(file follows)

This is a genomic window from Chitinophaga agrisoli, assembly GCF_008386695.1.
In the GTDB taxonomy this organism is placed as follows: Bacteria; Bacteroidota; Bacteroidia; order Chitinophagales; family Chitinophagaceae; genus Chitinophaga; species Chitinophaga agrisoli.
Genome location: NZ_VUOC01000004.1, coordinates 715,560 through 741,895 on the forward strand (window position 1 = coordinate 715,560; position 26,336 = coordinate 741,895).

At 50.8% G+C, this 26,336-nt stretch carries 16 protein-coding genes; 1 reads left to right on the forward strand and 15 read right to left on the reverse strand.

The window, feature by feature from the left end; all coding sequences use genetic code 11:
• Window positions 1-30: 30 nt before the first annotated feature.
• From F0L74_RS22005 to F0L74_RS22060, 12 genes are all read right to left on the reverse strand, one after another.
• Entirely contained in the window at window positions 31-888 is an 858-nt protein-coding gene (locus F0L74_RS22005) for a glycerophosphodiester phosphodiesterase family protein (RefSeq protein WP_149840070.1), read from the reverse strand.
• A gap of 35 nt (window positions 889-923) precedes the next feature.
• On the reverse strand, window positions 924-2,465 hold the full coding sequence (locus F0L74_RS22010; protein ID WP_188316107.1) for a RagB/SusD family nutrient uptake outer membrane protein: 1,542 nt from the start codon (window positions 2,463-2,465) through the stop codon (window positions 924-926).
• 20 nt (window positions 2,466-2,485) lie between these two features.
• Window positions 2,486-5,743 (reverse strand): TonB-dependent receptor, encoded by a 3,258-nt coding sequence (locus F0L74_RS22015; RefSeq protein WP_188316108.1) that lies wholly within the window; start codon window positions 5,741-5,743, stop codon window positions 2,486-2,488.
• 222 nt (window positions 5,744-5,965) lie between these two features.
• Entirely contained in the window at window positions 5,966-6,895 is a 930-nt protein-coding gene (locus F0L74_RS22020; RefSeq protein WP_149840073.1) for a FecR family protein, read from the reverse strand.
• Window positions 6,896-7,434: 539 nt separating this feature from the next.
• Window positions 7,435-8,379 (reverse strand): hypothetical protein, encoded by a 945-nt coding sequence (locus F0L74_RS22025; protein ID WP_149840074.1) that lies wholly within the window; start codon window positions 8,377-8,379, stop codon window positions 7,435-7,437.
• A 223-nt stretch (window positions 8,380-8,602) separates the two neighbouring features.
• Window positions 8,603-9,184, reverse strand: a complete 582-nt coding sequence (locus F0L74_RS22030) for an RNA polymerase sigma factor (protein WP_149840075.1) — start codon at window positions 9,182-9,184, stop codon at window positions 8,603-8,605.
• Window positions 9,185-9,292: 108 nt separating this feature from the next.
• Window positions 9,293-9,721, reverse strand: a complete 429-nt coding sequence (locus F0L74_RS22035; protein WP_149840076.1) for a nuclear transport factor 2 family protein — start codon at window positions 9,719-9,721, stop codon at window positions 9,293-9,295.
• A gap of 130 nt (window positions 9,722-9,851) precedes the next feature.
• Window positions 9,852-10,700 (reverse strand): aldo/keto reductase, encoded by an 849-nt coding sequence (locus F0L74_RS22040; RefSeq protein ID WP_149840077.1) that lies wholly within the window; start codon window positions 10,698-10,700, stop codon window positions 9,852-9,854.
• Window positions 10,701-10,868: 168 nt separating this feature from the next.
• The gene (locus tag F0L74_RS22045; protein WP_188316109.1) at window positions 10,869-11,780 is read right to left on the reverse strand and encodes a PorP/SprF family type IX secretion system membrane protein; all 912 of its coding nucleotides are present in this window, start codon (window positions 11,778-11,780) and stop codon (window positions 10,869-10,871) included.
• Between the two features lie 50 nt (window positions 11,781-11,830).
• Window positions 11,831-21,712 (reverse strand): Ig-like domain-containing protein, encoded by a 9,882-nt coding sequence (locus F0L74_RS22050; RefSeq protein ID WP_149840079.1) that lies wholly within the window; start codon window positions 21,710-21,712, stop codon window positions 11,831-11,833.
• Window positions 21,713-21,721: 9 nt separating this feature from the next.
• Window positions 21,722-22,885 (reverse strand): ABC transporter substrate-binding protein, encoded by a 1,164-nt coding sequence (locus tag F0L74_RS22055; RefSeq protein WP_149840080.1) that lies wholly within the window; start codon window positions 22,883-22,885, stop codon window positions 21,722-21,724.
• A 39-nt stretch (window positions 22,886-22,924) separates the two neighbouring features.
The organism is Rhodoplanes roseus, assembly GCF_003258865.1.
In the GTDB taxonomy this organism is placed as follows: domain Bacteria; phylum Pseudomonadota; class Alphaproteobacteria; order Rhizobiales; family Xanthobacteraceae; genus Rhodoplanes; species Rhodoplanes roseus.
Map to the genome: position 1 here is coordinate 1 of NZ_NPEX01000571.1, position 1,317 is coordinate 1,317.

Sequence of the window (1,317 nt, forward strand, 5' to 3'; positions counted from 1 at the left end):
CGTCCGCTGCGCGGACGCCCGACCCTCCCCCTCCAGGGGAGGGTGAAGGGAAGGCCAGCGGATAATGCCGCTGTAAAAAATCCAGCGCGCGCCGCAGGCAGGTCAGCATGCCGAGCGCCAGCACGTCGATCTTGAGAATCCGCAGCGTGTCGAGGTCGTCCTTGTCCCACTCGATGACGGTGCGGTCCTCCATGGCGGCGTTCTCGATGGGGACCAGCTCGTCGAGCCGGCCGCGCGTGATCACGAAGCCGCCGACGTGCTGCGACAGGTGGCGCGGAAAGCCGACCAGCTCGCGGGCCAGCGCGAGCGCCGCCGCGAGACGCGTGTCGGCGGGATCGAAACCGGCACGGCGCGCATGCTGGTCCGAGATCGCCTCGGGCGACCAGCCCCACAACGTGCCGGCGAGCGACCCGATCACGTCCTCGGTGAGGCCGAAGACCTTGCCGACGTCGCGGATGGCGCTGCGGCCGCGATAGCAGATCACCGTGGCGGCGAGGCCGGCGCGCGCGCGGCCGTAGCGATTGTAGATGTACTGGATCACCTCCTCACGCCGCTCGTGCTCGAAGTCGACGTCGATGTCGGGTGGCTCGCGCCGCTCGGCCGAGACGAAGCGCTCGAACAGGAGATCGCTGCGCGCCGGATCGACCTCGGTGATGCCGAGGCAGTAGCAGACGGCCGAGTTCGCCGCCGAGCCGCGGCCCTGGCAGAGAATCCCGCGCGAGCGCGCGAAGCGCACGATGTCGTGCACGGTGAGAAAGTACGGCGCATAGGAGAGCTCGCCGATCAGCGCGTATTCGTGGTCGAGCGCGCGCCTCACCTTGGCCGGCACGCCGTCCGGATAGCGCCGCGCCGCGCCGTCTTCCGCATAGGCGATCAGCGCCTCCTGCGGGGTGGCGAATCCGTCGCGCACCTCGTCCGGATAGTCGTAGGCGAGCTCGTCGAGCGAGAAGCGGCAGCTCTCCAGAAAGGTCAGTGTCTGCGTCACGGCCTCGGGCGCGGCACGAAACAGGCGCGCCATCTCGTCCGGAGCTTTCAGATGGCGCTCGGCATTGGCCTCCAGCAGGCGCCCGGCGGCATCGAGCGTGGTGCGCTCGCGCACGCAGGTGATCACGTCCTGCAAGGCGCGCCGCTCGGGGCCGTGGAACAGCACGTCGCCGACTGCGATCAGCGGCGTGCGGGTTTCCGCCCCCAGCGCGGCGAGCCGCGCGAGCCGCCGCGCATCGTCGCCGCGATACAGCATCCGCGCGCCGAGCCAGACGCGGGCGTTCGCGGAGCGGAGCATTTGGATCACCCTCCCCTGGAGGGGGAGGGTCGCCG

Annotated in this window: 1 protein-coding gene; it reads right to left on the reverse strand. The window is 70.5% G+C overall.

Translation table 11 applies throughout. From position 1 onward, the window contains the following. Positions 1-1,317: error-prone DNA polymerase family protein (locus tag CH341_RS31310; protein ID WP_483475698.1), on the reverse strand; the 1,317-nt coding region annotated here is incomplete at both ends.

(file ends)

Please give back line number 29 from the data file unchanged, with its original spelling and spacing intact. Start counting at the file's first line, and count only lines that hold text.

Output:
• A 39-nt stretch (window positions 22,886-22,924) separates the two neighbouring features.